The anatomical implants have slightly less volume in the upper part of the implant which can avoid some fullness in the upper aspect of the breast. Hence they may give a more natural look in patients with very small or ‘empty’ breasts where the implant will decide most of the breast shape. They are available in many differing proportions (some taller than they are wide and visa-versa).
Round implants give excellent results in many patients, especially if they are starting with a B-cup breast or larger. Many of our patients request a fuller rounder breast shape which is obtained by round implants.
Implants also come in different profiles; low, medium and high. The higher the profile the more pertness it creates in the breast. The best type of profile to suit your body shape and needs will be discussed during your consultation with Stephen McCulley.
Stephen McCulley has never used PIP implants - he uses two of the best brands on the market, Natrelle and Mentor.
All breast implants are made of a silicone shell, which can be filled with either silicone (usually used) or saline. The silicone implants feel better than saline. This difference is less noticeable if the implant is placed under the muscle. The silicone within implants used to be quite runny, but now most implants contain a thick gel (similar to a jelly baby), and is called cohesive gel. The cohesive gel implants vary in firmness, and have been designed to help maintain implant shape and theoretically to prevent gel movement if the implant shell breaks. All anatomical implants are cohesive gel. It must be stressed that there is no evidence this makes a difference to apparent ‘safety’.
What Size Implants Should I Have?
This is partly a matter of patient preference but also a matter of what is ideal for your body size and shape. In order to gauge what size you're looking for you could try the 'freezer bag technique’ (it is not essential to do this prior to you consultation with Stephen McCulley).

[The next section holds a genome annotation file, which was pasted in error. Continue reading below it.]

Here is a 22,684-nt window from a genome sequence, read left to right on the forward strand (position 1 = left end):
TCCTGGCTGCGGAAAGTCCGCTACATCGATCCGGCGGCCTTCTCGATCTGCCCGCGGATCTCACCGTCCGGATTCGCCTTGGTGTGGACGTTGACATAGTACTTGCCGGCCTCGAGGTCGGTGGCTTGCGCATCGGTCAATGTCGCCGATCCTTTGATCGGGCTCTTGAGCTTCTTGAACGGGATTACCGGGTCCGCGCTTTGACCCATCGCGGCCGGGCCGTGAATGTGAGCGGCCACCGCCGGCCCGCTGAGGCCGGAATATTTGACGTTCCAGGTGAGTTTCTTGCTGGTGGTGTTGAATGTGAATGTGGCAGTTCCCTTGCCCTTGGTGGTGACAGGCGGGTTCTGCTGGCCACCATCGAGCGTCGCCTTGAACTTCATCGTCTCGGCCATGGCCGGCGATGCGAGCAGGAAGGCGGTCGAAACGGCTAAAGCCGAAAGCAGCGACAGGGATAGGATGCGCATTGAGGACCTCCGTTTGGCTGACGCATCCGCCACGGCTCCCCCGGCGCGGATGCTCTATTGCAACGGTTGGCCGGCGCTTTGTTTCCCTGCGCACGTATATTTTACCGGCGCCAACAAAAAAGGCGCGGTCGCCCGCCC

Freezer Bag Technique
Fill sealable freezer bags with varying volumes (mls) of water or uncooked rice while ensuring all air is removed from the bag. Try differing volumes with 25-50 ml differences. Then place these into a new bra of your preferred size. Try on different clothes to get an impression of your new shape. As an approximate guide, if you are an A cup breast a 300ml implant will take you to a C/D cup. However, the implants come in volume (mls) sizes not cup sizes, ranging from 80-800mls. The most commonly used range is from 200-400 mls. A more formal assessment can be done at consultation with silicone implants but this is not always required.
Is Silicone Safe?
Yes. Silicone is the most used of all medical substances and has been used for over 40 years. Large studies have shown no increased association with breast cancer, arthritis, autoimmune diseases or fatigue syndromes. Based on this evidence, Stephen McCulley is confident to use silicone implants on his patients. However, he is also happy to use saline filled implants if patients are uncomfortable using silicone.
Are There Problems Associated With Implants?
Yes. Although not in themselves dangerous, there are potential problems associated with implants and these are outlined below.
Implants Becoming 'Firm'
For the majority of patients the scar or capsule formation around an implant is thin and soft, and the implant is therefore held nicely in place. However, in a small number of patients this scar becomes thick resulting in the implants 'going firm'. It can also result in distortion of the breast and discomfort. Treatment is by removal of the scar and replacement of the implant (often in a slightly different position). This can solve the problem for about 50% of those affected. This problem is now quite rare in the early years but may affect 10% patients over the first decade.
Infection is very rare, especially in cosmetic augmentation, but can result in the need for temporary removal of the implant until the infection is fully cleared.
How Long Do Implants Last?
There is no clear amount of time, but on average implants can last between 10-40 years. Stephen McCulley advises all patients, especially younger patients, that they may well need to replace their implants at some point in life.
There is evidence to suggest that the implant shell weakens over the first two decades. This can lead to implant rupture and although not dangerous, can cause problems if the silicone leaks beyond the capsule or scar tissue surrounding the implant. These problems can include lumps in the breast or lymph glands. If an implant changes in shape or texture then they can be imaged with an ultrasound or MRI scan, in which 95% of ruptures are detected.
If a rupture is found then it should be removed. When held within the capsule or scar (known as an Intra-Capsular rupture) there is no rush to have the implant removed and can be left for a number of months. Indeed, a number of patients may have a rupture of this kind for many years without knowledge or problems. However, if there is evidence of rupture beyond the capsule (Extra-Capsular rupture) then the implant should be ideally replaced within a few months.
If you have any questions about the implants or regarding them rupturing please do discuss this with Stephen during your consultation. Useful information can also be found at the Department of Health website www.silicone-review.gov.uk
Recovering from Breast Enlargement (Augmentation)